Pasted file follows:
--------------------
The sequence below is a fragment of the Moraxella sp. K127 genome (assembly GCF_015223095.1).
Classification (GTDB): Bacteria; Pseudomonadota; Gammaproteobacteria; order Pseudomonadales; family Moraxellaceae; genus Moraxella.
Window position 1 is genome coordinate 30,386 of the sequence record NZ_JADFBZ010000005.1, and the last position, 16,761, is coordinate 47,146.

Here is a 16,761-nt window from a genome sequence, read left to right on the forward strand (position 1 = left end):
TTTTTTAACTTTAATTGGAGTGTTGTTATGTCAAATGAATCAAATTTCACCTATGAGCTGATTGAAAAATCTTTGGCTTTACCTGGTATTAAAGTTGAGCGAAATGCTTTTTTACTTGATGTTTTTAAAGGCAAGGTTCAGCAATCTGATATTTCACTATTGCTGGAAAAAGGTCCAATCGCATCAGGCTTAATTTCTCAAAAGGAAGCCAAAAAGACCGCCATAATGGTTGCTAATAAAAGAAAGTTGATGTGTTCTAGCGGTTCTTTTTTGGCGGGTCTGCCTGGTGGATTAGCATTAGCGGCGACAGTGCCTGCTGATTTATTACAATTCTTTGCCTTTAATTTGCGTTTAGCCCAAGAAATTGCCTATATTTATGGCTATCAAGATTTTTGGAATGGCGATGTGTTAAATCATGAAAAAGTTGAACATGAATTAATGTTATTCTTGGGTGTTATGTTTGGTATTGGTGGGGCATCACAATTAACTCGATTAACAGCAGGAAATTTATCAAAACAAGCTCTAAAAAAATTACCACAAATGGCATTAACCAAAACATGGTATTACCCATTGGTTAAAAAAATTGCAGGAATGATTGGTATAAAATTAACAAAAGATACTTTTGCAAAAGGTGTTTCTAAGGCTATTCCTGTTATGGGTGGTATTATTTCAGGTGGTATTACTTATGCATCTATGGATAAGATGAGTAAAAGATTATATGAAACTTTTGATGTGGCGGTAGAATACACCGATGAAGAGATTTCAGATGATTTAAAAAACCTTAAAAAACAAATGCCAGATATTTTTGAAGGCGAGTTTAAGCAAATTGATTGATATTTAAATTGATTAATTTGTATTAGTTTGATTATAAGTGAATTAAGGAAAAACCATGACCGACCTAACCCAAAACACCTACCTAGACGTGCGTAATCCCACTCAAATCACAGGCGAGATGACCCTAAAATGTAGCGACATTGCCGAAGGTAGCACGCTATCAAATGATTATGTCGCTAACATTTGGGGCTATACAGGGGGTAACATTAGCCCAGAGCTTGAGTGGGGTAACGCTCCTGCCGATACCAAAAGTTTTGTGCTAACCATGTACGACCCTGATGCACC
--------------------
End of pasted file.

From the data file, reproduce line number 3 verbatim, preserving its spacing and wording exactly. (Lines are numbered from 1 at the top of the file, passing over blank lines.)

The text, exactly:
Window position 1 is genome coordinate 30,386 of the sequence record NZ_JADFBZ010000005.1, and the last position, 16,761, is coordinate 47,146.